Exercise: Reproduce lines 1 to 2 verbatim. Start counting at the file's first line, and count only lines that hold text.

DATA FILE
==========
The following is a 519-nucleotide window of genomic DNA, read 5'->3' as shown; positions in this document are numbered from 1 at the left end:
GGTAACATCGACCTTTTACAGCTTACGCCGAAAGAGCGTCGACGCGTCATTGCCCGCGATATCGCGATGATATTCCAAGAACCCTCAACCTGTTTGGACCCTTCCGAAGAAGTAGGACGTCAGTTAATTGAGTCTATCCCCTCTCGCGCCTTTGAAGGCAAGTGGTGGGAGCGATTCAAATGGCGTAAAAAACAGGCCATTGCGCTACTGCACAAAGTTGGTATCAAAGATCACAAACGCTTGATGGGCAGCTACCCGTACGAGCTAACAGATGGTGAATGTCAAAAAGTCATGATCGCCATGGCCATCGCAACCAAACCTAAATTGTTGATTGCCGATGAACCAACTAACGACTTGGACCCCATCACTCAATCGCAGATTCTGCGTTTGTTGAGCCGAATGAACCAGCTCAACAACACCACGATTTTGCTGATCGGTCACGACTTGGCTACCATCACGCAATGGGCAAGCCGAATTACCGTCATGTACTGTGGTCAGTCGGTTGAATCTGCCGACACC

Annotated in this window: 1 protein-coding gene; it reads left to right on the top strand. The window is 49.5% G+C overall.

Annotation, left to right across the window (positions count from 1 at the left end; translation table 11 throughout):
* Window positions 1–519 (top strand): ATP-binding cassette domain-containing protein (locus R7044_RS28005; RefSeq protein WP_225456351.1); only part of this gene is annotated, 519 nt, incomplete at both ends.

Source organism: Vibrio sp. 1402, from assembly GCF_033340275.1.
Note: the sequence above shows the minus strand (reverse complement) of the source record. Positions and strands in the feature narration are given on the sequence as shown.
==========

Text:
The following is a 519-nucleotide window of genomic DNA, read 5'->3' as shown; positions in this document are numbered from 1 at the left end:
GGTAACATCGACCTTTTACAGCTTACGCCGAAAGAGCGTCGACGCGTCATTGCCCGCGATATCGCGATGATATTCCAAGAACCCTCAACCTGTTTGGACCCTTCCGAAGAAGTAGGACGTCAGTTAATTGAGTCTATCCCCTCTCGCGCCTTTGAAGGCAAGTGGTGGGAGCGATTCAAATGGCGTAAAAAACAGGCCATTGCGCTACTGCACAAAGTTGGTATCAAAGATCACAAACGCTTGATGGGCAGCTACCCGTACGAGCTAACAGATGGTGAATGTCAAAAAGTCATGATCGCCATGGCCATCGCAACCAAACCTAAATTGTTGATTGCCGATGAACCAACTAACGACTTGGACCCCATCACTCAATCGCAGATTCTGCGTTTGTTGAGCCGAATGAACCAGCTCAACAACACCACGATTTTGCTGATCGGTCACGACTTGGCTACCATCACGCAATGGGCAAGCCGAATTACCGTCATGTACTGTGGTCAGTCGGTTGAATCTGCCGACACC